BRCA1/2 Mutation and Expression

A germ line mutation in one BRCA1/2 allele is associated with a high risk of developing breast and ovarian cancer. Cells carrying heterozygous loss-of-function BRCA mutations can lose the remaining wild type allele, resulting in deficient homologous-recombination DNA repair. This leads to the genetic aberrations that drive carcinogenesis.24

If there is any positive side to a BRCA1 mutation, it is that patients who have it often have better response to DNA-damaging chemotherapy agents such as cisplatin because the capacity of their tumor cells to repair DNA damage is diminished. This contributes to higher survival rates. Ovarian cancer patients with BRCA1 mutations, treated with at least 2 courses of cisplatin-based chemotherapy, have a higher 5-year survival rate compared with age- and treatment-matched patients with sporadic ovarian cancer (78.6% vs 30.3%, respectively).25 Other studies of patients with ovarian cancer also demonstrate this pattern of increased OS in BRCA1 mutation carriers.26,27 Although ovarian cancers with mutated BRCA1 are initially more sensitive to platinum compounds, they will eventually develop platinum resistance. One of the possible mechanisms for this resistance is the occurrence of additional mutations in the BRCA1 gene that restore the reading frame and functionality of the protein.28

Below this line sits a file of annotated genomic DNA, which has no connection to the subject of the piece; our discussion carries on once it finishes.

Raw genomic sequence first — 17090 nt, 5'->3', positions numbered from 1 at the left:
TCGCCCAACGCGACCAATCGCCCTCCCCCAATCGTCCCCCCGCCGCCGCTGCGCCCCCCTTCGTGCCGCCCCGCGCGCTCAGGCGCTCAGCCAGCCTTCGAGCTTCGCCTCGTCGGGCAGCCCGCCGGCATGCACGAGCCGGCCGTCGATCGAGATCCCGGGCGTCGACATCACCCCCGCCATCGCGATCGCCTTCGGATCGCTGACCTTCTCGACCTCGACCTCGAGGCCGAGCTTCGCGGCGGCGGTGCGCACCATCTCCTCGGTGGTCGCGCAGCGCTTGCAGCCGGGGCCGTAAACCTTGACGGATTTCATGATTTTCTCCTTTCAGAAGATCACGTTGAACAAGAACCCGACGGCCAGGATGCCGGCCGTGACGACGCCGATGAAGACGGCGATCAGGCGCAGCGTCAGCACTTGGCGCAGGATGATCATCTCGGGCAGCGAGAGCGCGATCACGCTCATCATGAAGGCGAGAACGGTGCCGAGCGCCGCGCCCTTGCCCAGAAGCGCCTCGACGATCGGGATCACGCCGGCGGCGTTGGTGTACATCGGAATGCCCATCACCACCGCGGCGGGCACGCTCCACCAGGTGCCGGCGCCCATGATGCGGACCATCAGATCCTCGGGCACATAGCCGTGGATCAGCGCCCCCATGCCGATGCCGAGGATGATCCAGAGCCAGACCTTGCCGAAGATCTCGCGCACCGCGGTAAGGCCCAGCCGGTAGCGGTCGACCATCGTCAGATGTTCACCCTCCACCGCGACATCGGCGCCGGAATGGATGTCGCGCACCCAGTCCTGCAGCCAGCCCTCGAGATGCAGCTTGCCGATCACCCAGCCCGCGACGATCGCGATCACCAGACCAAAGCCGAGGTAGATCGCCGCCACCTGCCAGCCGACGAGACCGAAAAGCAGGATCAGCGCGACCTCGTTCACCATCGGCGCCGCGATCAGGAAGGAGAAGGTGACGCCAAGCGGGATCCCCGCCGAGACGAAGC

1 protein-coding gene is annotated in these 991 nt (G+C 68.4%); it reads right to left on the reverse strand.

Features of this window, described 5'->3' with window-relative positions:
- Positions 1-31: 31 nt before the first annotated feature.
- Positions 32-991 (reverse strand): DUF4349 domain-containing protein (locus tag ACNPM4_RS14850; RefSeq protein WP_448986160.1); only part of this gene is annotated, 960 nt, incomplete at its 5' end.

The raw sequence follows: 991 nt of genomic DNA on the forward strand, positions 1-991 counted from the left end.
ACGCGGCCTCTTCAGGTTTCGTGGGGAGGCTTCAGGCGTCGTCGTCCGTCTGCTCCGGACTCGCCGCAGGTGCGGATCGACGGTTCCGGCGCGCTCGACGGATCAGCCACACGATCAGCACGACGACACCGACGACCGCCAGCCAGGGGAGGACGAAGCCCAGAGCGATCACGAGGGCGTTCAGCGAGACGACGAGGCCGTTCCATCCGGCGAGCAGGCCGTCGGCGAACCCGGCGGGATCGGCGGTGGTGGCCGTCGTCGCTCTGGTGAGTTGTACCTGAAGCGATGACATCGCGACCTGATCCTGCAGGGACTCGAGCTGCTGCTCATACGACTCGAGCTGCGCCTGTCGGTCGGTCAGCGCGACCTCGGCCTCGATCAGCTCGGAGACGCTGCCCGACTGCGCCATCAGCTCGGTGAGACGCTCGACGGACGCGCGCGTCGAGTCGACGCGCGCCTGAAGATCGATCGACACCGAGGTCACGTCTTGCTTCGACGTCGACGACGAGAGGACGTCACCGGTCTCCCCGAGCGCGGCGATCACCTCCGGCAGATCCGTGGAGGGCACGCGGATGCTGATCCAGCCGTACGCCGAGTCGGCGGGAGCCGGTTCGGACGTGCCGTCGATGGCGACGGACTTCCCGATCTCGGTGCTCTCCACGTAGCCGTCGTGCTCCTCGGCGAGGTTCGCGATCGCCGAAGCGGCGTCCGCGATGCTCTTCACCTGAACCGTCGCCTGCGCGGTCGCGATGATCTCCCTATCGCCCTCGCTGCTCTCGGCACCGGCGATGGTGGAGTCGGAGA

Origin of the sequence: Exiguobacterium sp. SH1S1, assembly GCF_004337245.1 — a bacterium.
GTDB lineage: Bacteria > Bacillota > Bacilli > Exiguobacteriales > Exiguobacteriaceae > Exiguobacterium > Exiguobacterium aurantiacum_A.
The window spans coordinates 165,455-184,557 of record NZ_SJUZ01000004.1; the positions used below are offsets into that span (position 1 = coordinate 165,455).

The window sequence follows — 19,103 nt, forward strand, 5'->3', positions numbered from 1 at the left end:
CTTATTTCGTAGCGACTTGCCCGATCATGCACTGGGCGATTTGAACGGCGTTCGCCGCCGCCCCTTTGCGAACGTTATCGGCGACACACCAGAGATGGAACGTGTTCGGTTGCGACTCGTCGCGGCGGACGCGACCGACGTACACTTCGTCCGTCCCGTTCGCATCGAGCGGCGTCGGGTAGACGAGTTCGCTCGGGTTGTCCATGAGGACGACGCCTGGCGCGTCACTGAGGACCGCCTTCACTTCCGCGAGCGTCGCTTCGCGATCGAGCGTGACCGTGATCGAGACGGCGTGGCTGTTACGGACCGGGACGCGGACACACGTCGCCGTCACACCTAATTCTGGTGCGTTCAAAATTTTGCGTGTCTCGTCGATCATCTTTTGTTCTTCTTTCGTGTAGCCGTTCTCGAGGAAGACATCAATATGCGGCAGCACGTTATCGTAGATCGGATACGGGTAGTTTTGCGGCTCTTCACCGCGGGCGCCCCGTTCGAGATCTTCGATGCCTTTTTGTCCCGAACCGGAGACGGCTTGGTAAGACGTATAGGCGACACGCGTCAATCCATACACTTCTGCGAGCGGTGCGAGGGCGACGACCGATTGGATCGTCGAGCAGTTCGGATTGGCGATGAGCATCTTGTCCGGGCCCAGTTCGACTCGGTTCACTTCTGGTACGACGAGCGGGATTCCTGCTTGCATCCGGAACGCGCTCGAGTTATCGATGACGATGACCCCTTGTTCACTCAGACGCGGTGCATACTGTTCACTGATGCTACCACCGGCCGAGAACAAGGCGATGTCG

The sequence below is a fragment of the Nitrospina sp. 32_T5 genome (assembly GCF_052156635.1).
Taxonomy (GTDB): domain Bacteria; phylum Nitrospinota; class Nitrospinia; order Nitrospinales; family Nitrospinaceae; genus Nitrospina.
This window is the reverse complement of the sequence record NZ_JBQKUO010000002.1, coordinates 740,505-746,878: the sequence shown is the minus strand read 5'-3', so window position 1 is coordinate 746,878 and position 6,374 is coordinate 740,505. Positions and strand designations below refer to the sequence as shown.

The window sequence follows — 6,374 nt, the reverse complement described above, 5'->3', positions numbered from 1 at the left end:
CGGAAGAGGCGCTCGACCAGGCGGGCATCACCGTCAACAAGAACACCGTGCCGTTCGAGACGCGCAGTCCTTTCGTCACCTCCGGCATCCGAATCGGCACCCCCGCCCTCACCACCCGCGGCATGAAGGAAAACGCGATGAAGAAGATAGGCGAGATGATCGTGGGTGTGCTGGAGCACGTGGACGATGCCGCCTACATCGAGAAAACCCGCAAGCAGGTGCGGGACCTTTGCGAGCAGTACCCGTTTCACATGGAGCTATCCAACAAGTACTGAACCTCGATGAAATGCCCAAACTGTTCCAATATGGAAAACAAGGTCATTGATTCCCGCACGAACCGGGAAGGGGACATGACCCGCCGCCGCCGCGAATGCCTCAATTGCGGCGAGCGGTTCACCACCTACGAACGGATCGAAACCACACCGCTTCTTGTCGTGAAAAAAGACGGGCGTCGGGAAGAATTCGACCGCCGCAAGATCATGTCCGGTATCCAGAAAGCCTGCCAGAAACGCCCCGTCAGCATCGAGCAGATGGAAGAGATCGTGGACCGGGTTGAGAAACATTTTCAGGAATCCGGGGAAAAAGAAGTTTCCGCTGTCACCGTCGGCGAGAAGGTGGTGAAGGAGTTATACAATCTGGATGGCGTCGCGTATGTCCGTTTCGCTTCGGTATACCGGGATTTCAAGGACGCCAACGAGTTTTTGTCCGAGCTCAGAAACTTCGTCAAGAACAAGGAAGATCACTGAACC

Swisher and associates found that of the 6 recurrent platinum-resistant ovarian tumors in their study, 4 had developed secondary mutations in BRCA1 that restored the reading frame. None of the 3 platinum-sensitive recurrent tumors developed BRCA1 sequence alterations.28 A similar study involving the BRCA2-mutated pancreatic cancer cell line Capan-1 showed that restoration of the mutation to wild type mediated platinum-resistance